“The persons in the painting, as I imagined them, are small town folks, rather than farmers. Papa runs the local bank or perhaps the lumber yard. He is prominent in the church and possible preaches occasionally. In the evening, he comes home from work, takes off his collar, slips on overalls and an old coat, and goes out to the barn to hay the cow. The prim lady with him is his grown-up daughter. Needless to say, she is very self-righteous like here father. I let the lock of hair escape to show that she was, after all, human.
These particulars, of course, don’t really matter. What does matter is whether or not these faces are true to American life and reveal something about it. It seemed to me that there was a significant relationship between the people and the false Gothic house with its ecclesiastical window.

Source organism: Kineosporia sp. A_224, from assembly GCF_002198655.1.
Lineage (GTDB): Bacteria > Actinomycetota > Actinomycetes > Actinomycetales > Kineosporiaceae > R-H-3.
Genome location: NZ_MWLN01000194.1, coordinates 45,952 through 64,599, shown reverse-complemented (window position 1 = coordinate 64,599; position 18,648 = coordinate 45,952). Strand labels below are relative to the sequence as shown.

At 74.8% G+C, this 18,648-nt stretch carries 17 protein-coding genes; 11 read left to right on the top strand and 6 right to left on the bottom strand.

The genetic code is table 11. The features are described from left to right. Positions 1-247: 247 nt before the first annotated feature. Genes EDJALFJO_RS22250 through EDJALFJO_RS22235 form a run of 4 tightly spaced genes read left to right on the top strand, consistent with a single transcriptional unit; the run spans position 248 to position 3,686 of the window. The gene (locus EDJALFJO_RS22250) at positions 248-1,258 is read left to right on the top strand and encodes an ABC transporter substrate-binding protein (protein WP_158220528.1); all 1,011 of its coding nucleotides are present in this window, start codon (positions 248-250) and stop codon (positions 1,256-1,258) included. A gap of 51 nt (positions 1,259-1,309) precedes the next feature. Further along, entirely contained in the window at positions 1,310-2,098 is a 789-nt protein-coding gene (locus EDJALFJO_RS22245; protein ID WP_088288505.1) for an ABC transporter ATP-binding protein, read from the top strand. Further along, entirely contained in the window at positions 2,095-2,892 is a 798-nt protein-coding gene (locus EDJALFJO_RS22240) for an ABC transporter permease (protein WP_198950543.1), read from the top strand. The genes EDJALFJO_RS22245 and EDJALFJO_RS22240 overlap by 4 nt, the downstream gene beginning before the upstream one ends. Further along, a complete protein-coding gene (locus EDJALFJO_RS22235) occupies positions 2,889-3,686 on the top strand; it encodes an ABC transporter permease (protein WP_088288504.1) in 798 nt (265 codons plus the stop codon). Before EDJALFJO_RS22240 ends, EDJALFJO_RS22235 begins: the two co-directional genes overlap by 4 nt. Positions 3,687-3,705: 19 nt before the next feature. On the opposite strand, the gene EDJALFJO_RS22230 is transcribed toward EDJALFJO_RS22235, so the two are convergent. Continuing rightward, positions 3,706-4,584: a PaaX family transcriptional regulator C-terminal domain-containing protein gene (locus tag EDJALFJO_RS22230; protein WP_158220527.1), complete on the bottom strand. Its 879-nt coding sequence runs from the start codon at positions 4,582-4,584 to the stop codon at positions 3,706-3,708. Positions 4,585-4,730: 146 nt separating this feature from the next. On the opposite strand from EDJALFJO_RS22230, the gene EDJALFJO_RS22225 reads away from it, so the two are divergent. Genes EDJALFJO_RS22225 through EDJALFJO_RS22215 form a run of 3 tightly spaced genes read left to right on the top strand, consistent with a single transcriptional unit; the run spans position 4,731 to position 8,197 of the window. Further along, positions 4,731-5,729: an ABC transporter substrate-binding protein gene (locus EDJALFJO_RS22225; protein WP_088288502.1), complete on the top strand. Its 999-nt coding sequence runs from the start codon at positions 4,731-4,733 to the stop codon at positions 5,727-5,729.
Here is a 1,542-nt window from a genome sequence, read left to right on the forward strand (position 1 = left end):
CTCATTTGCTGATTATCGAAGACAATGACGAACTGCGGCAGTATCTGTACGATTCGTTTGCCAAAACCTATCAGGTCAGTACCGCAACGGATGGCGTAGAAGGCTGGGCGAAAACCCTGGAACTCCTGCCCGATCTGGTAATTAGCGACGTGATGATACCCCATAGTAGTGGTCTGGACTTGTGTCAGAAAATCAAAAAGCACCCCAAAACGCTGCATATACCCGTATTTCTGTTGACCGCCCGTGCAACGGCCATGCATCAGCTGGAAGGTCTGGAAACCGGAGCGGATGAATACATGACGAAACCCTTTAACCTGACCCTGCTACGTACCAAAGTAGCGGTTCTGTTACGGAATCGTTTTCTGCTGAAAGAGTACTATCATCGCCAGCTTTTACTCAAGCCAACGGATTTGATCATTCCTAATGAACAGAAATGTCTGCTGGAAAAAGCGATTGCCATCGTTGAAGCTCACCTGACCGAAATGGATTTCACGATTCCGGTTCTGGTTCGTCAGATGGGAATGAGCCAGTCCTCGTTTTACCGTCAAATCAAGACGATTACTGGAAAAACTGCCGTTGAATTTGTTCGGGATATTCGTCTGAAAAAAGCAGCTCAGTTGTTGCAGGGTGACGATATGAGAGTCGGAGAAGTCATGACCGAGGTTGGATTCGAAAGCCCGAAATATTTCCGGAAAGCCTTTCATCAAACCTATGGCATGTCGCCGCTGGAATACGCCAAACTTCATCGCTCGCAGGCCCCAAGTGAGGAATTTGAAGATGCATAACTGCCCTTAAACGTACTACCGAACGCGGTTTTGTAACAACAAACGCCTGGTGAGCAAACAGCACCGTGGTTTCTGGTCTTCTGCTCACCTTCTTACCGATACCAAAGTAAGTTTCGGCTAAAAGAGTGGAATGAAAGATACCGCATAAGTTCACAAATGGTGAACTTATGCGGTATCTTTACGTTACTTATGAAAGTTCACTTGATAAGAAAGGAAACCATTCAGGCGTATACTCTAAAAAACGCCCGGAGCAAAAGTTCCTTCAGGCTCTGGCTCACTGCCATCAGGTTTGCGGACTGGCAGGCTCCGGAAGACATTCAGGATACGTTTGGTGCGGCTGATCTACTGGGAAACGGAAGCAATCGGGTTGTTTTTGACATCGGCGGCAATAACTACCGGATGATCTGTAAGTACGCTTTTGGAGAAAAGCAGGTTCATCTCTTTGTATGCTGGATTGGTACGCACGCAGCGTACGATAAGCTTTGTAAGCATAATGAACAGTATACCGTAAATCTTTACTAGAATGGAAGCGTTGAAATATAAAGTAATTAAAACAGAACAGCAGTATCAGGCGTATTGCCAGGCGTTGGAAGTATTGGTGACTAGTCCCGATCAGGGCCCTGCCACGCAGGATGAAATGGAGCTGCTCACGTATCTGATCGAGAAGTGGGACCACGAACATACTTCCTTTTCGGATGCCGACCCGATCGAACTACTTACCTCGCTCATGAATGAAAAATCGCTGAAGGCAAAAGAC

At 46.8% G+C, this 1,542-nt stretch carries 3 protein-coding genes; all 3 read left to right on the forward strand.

Incidentally, I did not intend this painting as a satire. I endeavored to paint these people as they existed for us in the life I knew. It seems to me that they are basically solid and good people. But I don’t feel that one gets at this fact better by denying their faults and fanaticism.
In general, I have found, the people who resent the painting are those who feel that they themselves resemble the portrayals…
This Midwestern farm country is in my blood. By build and by disposition, I am a prairie schooner.”